IPL clash has Maxwell among Aussies looking to county ahead of Ashes

Test aspirants Glenn Maxwell and Joe Burns have declared their desire to win a berth on next year’s Ashes tour by joining a growing list of Australians to join the county circuit.

A clash of dates which has seen the Indian Premier League largely overlap with Australia’s plans for the World Cup, also in England, has meant there are Australian players who have been shunned by the Indian franchises or opted to not declare for the lucrative auction later this month.

County on a miracle: big-hitting Glenn Maxwell will play in England in pursuit of an Ashes spot.

County on a miracle: big-hitting Glenn Maxwell will play in England in pursuit of an Ashes spot.Credit:AAP

This has prompted some – including Maxwell – to look to the English circuit, where players can adjust to the conditions on offer for the World Cup and then the Ashes.

At a time when Australia’s batting woes – including selection policy and lack of depth – have become an issue, the clash with the IPL could be an inadvertent benefit to national hopes although it is a significant financial blow for the players not heading to India.


Maxwell, who has been unable to launch a strong case for a Test recall, in part because of a fixture which has not allowed him to play enough red-ball cricket, will join Lancashire where he hopes to press his case.

“Coming over to England early next year will also help me acclimatise to conditions ahead of the ICC cricket World Cup, which I am hugely excited about,” Maxwell said.

“I still have aspirations to play Test cricket for Australia, so I felt it was important that I play some first-class cricket whilst I am over in England.

“The County Championship is a hugely competitive competition and I’m looking forward to being part of Lancashire’s red-ball side next year.”

When playing for Lancashire, Maxwell will have the opportunity of facing the local high-seamed Dukes cricket ball which has traditionally troubled the Australians. The Kookaburra ball will be used in the World Cup.

The Victorian is expected to be part of the World Cup squad but has been told by skipper Aaron Finch he needs to find form with the bat after being dropped to No.7.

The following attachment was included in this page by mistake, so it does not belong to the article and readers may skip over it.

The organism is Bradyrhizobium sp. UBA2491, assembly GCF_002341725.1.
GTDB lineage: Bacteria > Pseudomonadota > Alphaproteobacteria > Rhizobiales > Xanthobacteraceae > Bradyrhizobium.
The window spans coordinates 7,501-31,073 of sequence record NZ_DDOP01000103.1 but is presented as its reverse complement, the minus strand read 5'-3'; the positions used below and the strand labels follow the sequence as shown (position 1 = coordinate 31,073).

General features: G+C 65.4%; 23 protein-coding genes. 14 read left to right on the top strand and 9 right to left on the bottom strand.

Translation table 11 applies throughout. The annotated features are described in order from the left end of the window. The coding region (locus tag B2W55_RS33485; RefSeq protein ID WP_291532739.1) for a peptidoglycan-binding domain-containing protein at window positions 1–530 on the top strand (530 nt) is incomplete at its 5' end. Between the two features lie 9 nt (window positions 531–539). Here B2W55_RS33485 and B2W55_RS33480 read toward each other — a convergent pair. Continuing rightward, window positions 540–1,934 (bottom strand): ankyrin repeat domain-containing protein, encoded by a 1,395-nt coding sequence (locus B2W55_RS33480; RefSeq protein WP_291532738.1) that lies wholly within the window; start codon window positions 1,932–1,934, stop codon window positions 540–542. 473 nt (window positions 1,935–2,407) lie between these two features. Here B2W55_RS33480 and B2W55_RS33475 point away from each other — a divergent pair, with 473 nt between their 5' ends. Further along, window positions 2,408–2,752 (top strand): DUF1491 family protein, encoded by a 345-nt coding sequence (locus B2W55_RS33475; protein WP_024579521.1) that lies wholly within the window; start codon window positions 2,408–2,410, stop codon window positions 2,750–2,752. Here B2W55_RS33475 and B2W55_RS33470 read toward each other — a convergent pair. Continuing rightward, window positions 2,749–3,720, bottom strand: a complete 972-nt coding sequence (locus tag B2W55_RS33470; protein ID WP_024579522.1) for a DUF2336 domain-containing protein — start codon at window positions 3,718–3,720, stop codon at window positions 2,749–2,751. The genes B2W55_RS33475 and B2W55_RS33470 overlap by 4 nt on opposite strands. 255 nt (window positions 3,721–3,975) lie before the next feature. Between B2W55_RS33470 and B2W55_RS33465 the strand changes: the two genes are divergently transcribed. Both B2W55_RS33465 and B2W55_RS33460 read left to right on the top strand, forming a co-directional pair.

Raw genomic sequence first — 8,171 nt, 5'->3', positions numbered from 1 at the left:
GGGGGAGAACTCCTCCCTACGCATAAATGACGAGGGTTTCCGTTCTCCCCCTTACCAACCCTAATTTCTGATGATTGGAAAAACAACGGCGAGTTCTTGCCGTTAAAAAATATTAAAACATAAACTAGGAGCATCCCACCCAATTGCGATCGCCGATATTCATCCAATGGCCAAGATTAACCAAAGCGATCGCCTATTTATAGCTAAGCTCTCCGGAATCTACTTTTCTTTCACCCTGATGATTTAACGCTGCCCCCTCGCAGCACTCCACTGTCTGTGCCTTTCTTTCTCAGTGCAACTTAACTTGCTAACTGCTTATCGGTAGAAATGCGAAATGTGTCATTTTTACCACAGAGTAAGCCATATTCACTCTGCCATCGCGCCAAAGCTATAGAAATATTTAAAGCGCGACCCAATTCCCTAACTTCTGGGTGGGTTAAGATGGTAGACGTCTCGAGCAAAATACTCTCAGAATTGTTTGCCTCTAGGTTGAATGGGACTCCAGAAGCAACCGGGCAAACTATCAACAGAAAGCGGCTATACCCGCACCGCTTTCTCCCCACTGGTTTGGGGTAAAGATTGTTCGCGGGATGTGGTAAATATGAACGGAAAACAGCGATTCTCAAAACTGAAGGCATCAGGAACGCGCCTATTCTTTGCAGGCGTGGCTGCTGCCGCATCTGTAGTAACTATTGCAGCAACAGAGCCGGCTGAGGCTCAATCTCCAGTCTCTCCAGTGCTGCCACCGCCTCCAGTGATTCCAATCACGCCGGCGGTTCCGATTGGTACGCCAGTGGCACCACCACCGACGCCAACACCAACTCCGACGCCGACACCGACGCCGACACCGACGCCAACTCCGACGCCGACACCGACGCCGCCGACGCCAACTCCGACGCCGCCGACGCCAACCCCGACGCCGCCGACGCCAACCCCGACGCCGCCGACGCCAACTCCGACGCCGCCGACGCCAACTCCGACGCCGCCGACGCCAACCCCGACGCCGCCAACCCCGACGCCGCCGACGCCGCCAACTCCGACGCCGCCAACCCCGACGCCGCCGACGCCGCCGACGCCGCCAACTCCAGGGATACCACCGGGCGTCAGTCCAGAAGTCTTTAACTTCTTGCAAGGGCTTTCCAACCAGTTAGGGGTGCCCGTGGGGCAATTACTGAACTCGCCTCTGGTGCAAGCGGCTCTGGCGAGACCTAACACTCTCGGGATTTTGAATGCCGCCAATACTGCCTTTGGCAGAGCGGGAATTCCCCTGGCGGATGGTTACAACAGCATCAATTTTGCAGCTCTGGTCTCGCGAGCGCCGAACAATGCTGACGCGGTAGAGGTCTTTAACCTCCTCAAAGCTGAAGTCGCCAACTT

Option: Joe Burns played his last Test nine months ago but could be back in the frame should Australia's struggles with the bat continue.

Option: Joe Burns played his last Test nine months ago but could be back in the frame should Australia’s struggles with the bat continue.Credit:AAP

Queenslander Burns played his last Test in the fourth and final clash against South Africa in Johannesburg in April when he replaced the suspended David Warner.

He could find himself firmly in contention for a recall should a wobbly top order fail to find its way against India.

Finch’s role as Test opener has become increasingly divisive, with Ricky Ponting questioning why he had even been chosen for the United Arab Emirates tour with conditions there so different to what is on offer in Australia. The Victorian does not open the batting for his state.

Maxwell and Burns will also have the opportunity of experiencing first-hand England – and Lancashire – fast bowling great Jimmy Anderson, who will have a key role to play during the Ashes.


Shaun Marsh (Glamorgan), Cameron Bancroft (Durham), Peter Siddle (Essex) and Daniel Worrall (Gloucestershire) are also among those who will play county cricket next year.

The IPL, set to begin earlier than usual on March 23, will clash with Australia’s one-day series against Pakistan in the UAE. CA has also decreed players will have to miss the final two or three weeks of the IPL to attend a camp in early May ahead of leaving for the Word Cup.

Pat Cummins, Mitch Starc and Finch were released by their IPL clubs as a result of the schedule but World Cup hopefuls David Warner, Steve Smith, Chris Lynn and Marcus Stoinis were among those retained. As revealed by Fairfax Media, Cummins is chasing a long-term contract with a financial top-up from CA so he can concentrate on international cricket but not be impacted greatly by bypassing the IPL.

Jon Pierik is a sports writer with The Age, focusing primarily on AFL football, cricket and basketball. He has won awards for his cricket and basketball writing.